Third time is the charm the say. However, whether this also applies to the planned successor agreement to the EU-U.S. Privacy Shield and Safe Harbor is more than questionable. The EU Commission and the U.S. government have announced initial details of the planned new transatlantic data protection agreement EU-U.S. Data Privacy Framework (EU-U.S. DPF). Both sides express confidence that an agreement on the exchange of personal data between the EU and the U.S. in line with fundamental rights will now be reached in the third attempt.
Update: On Friday, 7 October 2022, U.S. President Joe Biden, signed the first of the promised Executive Orders (E.O.): the Executive Order on Enhancing Safeguards for United States Signals Intelligence Activities. The E.O. specifies the steps that the U.S. will take to implement the U.S. commitments under the EU-U.S. Data Privacy Framework (EU-U.S. DPF) announced on 25 March 2022.
The steps listed therein include: adding further safeguards, such as mandating U.S. signals intelligence agencies to take into consideration the privacy of all persons, regardless of nationality or country of residence, setting out requirements for the handling of personal data, and creating a review and redress mechanism for violations of personal data handling requirements in terms of U.S law.
The E.O. is intended to act as a basis for the EU Commission to adopt a new adequacy decision. However, it is far from certain whether a new adequacy decision will be granted on the basis of this E.O.. Should it be, it is highly doubtful it will survive a CJEU judgment.
The planned agreement on the exchange of personal data
In a press release on March 25, 2022, U.S. President Joe Biden and EU Commission President Ursula von der Leyen assert that with the planned approach would come an “unprecedented commitment” from the U.S., which is ready to implement reforms that will strengthen privacy and civil liberties protections in telecommunications surveillance and radio intelligence. According to von der Leyen, the new agreement will “enable predictable and trustworthy data flows between the EU and the U.S. and ensure the protection of privacy and civil liberties.”
At present, however, this is only a political agreement, and precise details of the new agreement have not been provided. Moreover, there is no sign yet that the U.S. will make any changes to its surveillance laws. Apparently, there are only to be assurances by means of so-called Executive Orders. Accordingly, U.S. security agencies are to “establish procedures to ensure effective oversight of the new privacy and civil liberties standards.”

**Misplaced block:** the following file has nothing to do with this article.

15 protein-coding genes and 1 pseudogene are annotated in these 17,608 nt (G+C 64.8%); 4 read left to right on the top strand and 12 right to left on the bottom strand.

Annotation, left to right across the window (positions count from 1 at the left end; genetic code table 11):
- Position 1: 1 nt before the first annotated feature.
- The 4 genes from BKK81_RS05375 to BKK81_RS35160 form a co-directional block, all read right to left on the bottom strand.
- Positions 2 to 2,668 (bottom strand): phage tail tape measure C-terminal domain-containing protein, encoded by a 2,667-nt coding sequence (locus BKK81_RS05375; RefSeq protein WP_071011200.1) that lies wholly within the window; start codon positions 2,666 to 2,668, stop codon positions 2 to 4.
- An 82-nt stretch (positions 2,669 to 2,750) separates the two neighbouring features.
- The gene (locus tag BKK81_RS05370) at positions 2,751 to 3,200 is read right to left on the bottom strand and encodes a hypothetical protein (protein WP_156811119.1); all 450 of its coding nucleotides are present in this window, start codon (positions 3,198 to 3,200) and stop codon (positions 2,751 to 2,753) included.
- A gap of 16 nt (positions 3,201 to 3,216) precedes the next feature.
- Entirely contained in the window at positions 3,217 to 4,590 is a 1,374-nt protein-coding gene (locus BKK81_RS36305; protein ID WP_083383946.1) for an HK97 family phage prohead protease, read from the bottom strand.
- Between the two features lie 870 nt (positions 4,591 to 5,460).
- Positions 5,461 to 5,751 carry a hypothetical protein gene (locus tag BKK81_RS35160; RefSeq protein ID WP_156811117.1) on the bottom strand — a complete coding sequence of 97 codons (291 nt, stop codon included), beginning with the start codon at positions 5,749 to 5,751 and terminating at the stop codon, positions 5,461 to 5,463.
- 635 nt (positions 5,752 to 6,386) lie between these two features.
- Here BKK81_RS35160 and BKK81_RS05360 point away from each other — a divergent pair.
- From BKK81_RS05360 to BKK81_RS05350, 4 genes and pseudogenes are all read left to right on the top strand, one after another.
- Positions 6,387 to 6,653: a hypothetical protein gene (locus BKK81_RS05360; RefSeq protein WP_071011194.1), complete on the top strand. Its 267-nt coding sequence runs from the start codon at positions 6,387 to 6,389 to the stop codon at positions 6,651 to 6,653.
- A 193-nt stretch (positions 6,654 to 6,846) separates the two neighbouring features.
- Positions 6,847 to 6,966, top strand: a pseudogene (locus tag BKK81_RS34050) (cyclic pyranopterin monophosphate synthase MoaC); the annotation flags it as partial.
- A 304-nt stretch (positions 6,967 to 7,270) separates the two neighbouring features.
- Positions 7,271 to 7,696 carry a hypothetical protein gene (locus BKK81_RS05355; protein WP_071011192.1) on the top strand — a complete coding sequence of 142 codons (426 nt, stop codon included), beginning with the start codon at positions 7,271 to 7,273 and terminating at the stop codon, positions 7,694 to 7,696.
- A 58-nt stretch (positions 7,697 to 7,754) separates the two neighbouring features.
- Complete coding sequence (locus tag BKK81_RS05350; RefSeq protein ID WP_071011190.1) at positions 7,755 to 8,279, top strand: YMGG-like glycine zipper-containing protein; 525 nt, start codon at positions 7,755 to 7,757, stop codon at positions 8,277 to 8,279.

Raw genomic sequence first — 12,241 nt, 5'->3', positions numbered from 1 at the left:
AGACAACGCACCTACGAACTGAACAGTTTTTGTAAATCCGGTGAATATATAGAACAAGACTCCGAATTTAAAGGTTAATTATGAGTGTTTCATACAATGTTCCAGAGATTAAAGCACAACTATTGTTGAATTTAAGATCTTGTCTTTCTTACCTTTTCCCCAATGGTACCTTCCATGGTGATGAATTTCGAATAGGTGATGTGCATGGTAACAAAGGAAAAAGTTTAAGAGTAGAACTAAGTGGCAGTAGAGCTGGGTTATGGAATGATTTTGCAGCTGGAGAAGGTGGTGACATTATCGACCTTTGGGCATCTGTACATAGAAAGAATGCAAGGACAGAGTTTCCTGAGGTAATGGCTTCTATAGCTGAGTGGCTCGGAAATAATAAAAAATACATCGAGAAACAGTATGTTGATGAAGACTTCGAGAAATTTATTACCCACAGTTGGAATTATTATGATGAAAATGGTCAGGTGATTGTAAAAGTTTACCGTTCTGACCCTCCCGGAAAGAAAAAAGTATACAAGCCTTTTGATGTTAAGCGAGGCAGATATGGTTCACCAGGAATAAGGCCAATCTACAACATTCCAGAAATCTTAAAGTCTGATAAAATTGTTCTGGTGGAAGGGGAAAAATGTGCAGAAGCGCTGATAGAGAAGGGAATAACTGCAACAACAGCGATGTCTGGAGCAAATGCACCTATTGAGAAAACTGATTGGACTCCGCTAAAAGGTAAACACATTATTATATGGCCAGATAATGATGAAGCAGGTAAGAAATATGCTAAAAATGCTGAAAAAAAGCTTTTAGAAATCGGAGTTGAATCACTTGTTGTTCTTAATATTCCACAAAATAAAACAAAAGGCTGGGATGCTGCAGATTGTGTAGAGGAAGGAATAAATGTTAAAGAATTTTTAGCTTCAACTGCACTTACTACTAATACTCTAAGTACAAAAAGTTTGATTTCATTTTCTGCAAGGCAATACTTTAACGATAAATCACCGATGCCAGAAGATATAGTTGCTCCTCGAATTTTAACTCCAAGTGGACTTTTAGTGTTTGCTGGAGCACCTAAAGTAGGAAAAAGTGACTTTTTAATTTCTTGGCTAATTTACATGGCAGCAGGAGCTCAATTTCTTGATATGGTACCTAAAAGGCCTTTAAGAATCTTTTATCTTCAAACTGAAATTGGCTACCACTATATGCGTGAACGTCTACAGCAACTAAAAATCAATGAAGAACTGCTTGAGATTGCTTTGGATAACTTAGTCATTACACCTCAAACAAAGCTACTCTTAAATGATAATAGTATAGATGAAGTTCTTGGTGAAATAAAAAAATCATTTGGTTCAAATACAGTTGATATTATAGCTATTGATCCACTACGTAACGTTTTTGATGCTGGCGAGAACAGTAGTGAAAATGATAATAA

In addition, there will be a “new two-tiered redress system of investigation and resolution of complaints by Europeans about access to data by U.S. intelligence agencies.” A special court to examine such submissions is to become responsible for this. In addition, the EU Commission speaks of “strict requirements for companies that process data obtained from the EU.” Accordingly, the obligation to self-certify (as under the EU-U.S. Privacy Shield and the Safe Harbor that preceded it) remains in place, requiring these companies to follow the relevant principles of the U.S. Department of Commerce. In addition, “specific monitoring and review mechanisms” have been agreed upon. These measures are intended to protect the “data of Europeans transferred to the U.S., taking into account” the Schrems II ruling.
Data protection assessment
It should be noted that these are only assurances. Executive Orders have no external effect and cannot be enforced. In both the Schrems I (Safe Harbor) and Schrems II (EU-U.S. Privacy Shield) rulings, the European Court of Justice (ECJ) has found in each case that U.S. laws such as the Foreign Intelligence Surveillance Act (FISA) or the Cloud Act allow for mass surveillance by security agencies, and thus the standard of data protection in the United States is not equivalent to that in the EU.
While the political agreement is a necessary first step, it is far from being the light at the end of the tunnel. Companies need legal certainty and the political will needs to be cast in a resilient legal regulation. Many companies in Europe store their data in the cloud, use software or video conferencing systems from U.S. providers and are therefore dependent on American service providers.
At the moment, this political announcement leads to even more legal uncertainty, as a final text is not yet available. Moreover, it will be some time before a new agreement is put on paper and adopted. Then this will have to be reviewed by the European Data Protection Board before an actual adequacy decision is available. All of this may take a few more months.
If the new agreement does not meet the requirements of EU law, its lifespan will be limited to the time it currently takes for proceedings before the ECJ to reach a decision. Because we can assume that data protection activist Max Schrems with his association noyb (none of your business) will examine the new agreements on transatlantic data transfers extremely closely.